Item IHM.2022.0082 - Gladys (Wade) Perrin took a colorful path

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Gladys (Wade) Perrin took a colorful path

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  • Textual record

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IHM.2022.0082

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  • March 18, 1990 (Creation)
    Creation
    Regina Leader-Post (Newspaper)
    Place
    Regina (Sask.)

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Physical description

1 newspaper article: b&w; 39 x 25 cm

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(1883-present)

Administrative history

The newspaper was first published as The Leader in 1883 by Nicholas Flood Davin, soon after Edgar Dewdney, Lieutenant-Governor of the North-West Territories, decided to name the vacant and featureless site of Pile-O-Bones, renamed Regina by Princess Louise, Duchess of Argyll, the wife of the Governor General of Canada, as territorial capital, rather than the previously-established Battleford, Troy and Fort Qu'Appelle, presumably because he had acquired ample land on the site for resale.
The first Leader Building, Regina, Assiniboia, 1884

"A group of prominent citizens approached lawyer Nicholas Flood Davin soon after his arrival in Regina and urged him to set up a newspaper. Davin accepted their offer – and their $5000 in seed money. The Regina Leader printed its first edition on March 1, 1883."[2] Published weekly by the mercurial Davin, it almost immediately achieved national prominence during the North-West Rebellion and the subsequent trial of Louis Riel. Davin had immediate access to the developing story, and his scoops were picked up by the national press and briefly brought the Leader to national prominence.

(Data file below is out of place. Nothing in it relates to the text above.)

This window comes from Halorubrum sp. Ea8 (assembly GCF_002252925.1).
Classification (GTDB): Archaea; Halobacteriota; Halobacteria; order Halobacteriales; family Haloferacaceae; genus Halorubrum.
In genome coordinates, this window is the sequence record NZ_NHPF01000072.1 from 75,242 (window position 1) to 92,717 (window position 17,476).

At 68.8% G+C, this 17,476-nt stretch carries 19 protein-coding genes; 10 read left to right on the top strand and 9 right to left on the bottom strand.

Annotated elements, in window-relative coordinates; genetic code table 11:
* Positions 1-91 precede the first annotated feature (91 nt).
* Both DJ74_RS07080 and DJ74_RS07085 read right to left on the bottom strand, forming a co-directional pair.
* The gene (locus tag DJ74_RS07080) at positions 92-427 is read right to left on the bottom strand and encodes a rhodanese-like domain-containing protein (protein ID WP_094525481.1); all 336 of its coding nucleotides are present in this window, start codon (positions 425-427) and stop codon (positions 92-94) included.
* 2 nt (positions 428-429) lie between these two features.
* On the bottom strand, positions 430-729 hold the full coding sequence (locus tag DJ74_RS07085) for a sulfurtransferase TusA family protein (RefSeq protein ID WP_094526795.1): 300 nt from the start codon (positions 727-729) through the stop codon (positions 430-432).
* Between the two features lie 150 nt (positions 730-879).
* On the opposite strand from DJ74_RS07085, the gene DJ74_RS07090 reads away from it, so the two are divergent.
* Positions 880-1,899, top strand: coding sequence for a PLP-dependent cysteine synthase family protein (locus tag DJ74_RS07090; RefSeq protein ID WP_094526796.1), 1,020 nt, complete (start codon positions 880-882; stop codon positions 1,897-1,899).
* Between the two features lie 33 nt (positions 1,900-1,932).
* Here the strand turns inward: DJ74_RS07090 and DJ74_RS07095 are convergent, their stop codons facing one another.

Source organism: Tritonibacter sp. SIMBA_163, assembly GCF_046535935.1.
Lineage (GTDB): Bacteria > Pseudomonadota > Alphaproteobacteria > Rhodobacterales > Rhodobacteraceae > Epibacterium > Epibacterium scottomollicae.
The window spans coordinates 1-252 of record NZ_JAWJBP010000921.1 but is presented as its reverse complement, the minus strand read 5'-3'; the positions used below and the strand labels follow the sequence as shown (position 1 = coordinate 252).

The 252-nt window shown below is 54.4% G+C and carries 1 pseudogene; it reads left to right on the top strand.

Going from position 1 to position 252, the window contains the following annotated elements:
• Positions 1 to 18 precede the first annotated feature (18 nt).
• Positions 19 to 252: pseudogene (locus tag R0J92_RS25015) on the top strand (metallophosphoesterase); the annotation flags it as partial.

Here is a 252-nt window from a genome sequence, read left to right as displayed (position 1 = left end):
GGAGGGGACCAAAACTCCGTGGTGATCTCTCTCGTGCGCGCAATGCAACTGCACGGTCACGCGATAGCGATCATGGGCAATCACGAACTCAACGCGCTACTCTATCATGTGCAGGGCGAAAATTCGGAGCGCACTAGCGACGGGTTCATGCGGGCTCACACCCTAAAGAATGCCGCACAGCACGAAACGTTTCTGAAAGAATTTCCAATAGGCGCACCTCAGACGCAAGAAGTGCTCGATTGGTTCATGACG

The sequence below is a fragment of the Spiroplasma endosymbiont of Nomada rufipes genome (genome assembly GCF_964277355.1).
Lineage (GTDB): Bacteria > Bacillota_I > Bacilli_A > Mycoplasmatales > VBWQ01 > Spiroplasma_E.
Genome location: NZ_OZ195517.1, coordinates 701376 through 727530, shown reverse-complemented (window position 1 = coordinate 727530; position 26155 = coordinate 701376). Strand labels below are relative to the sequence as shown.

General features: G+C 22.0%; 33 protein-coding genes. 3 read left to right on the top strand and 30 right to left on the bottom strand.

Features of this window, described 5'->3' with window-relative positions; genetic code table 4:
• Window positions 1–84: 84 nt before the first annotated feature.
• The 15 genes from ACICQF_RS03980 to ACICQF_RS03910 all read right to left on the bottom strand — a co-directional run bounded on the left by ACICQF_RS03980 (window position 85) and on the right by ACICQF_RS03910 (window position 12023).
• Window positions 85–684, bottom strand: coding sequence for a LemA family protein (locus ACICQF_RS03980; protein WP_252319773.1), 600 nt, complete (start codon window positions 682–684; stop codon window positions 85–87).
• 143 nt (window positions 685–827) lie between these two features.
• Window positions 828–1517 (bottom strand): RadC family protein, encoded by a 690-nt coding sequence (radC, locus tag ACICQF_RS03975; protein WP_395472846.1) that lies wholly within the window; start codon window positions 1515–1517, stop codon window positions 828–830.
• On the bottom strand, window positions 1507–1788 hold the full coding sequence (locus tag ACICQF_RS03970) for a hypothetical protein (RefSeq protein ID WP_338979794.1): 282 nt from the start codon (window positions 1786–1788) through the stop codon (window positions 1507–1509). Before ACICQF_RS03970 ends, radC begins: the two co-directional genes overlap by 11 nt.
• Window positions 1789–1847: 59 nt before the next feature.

Davin's greatest coup was sending his reporter Mary McFadyen Maclean to conduct a jailhouse interview with Riel. Maclean obtained this by masquerading as a francophone Catholic cleric and interviewing Riel in French under the nose of uncomprehending anglophone watch-house guards.

Custodial history

Donated by Beth (Ramsay) Dechief

Scope and content

Biography of Gladys (Wade) Perrin, who taught in Indian Head (Grade 7) from 1941 to 1944. Hand-written note on the article says: "formerly Gladys Wade who taught in IH 1941-1944. Beth Dechief"

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B20

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